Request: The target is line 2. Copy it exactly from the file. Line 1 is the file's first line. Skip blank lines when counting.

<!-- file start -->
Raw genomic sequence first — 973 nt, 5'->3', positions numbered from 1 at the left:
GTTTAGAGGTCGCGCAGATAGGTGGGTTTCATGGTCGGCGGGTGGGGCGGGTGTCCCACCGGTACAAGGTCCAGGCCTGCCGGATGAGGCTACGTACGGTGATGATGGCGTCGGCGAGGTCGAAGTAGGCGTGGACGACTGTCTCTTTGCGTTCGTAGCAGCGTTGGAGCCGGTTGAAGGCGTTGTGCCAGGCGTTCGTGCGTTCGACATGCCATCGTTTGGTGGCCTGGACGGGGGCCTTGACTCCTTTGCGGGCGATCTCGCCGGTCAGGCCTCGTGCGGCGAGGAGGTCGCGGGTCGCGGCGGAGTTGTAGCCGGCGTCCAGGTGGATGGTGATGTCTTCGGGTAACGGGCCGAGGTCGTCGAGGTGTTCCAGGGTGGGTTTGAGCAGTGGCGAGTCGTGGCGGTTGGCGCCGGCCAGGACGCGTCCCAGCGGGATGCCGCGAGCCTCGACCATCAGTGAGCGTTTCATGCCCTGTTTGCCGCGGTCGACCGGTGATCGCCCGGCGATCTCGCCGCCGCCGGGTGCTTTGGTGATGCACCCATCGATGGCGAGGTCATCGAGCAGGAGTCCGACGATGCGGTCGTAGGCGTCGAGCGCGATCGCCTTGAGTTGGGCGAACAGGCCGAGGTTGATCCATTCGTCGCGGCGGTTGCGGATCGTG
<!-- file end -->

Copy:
GTTTAGAGGTCGCGCAGATAGGTGGGTTTCATGGTCGGCGGGTGGGGCGGGTGTCCCACCGGTACAAGGTCCAGGCCTGCCGGATGAGGCTACGTACGGTGATGATGGCGTCGGCGAGGTCGAAGTAGGCGTGGACGACTGTCTCTTTGCGTTCGTAGCAGCGTTGGAGCCGGTTGAAGGCGTTGTGCCAGGCGTTCGTGCGTTCGACATGCCATCGTTTGGTGGCCTGGACGGGGGCCTTGACTCCTTTGCGGGCGATCTCGCCGGTCAGGCCTCGTGCGGCGAGGAGGTCGCGGGTCGCGGCGGAGTTGTAGCCGGCGTCCAGGTGGATGGTGATGTCTTCGGGTAACGGGCCGAGGTCGTCGAGGTGTTCCAGGGTGGGTTTGAGCAGTGGCGAGTCGTGGCGGTTGGCGCCGGCCAGGACGCGTCCCAGCGGGATGCCGCGAGCCTCGACCATCAGTGAGCGTTTCATGCCCTGTTTGCCGCGGTCGACCGGTGATCGCCCGGCGATCTCGCCGCCGCCGGGTGCTTTGGTGATGCACCCATCGATGGCGAGGTCATCGAGCAGGAGTCCGACGATGCGGTCGTAGGCGTCGAGCGCGATCGCCTTGAGTTGGGCGAACAGGCCGAGGTTGATCCATTCGTCGCGGCGGTTGCGGATCGTG